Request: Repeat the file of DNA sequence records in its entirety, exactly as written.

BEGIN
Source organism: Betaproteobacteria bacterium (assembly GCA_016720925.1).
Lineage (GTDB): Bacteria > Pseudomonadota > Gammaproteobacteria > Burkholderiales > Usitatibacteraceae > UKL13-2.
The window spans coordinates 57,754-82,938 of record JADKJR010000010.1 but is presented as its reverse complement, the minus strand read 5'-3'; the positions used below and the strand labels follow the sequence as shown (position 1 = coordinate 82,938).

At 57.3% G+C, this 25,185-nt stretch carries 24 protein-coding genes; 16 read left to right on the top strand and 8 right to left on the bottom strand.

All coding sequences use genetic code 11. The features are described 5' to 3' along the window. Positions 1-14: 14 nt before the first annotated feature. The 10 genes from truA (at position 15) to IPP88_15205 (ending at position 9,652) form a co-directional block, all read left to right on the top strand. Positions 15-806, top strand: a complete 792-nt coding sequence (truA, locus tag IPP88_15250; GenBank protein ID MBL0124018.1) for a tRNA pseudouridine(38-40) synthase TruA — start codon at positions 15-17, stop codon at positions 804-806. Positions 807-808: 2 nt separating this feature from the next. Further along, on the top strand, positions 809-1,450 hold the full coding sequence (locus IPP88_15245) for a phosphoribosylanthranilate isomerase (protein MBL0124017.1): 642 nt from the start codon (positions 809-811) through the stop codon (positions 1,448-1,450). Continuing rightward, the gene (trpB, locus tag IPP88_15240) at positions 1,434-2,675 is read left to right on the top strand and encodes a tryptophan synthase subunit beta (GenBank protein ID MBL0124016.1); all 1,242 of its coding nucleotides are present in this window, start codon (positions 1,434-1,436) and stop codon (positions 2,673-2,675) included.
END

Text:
Source organism: Betaproteobacteria bacterium (assembly GCA_016720925.1).
Lineage (GTDB): Bacteria > Pseudomonadota > Gammaproteobacteria > Burkholderiales > Usitatibacteraceae > UKL13-2.
The window spans coordinates 57,754-82,938 of record JADKJR010000010.1 but is presented as its reverse complement, the minus strand read 5'-3'; the positions used below and the strand labels follow the sequence as shown (position 1 = coordinate 82,938).

At 57.3% G+C, this 25,185-nt stretch carries 24 protein-coding genes; 16 read left to right on the top strand and 8 right to left on the bottom strand.

All coding sequences use genetic code 11. The features are described 5' to 3' along the window. Positions 1-14: 14 nt before the first annotated feature. The 10 genes from truA (at position 15) to IPP88_15205 (ending at position 9,652) form a co-directional block, all read left to right on the top strand. Positions 15-806, top strand: a complete 792-nt coding sequence (truA, locus tag IPP88_15250; GenBank protein ID MBL0124018.1) for a tRNA pseudouridine(38-40) synthase TruA — start codon at positions 15-17, stop codon at positions 804-806. Positions 807-808: 2 nt separating this feature from the next. Further along, on the top strand, positions 809-1,450 hold the full coding sequence (locus IPP88_15245) for a phosphoribosylanthranilate isomerase (protein MBL0124017.1): 642 nt from the start codon (positions 809-811) through the stop codon (positions 1,448-1,450). Continuing rightward, the gene (trpB, locus tag IPP88_15240) at positions 1,434-2,675 is read left to right on the top strand and encodes a tryptophan synthase subunit beta (GenBank protein ID MBL0124016.1); all 1,242 of its coding nucleotides are present in this window, start codon (positions 1,434-1,436) and stop codon (positions 2,673-2,675) included.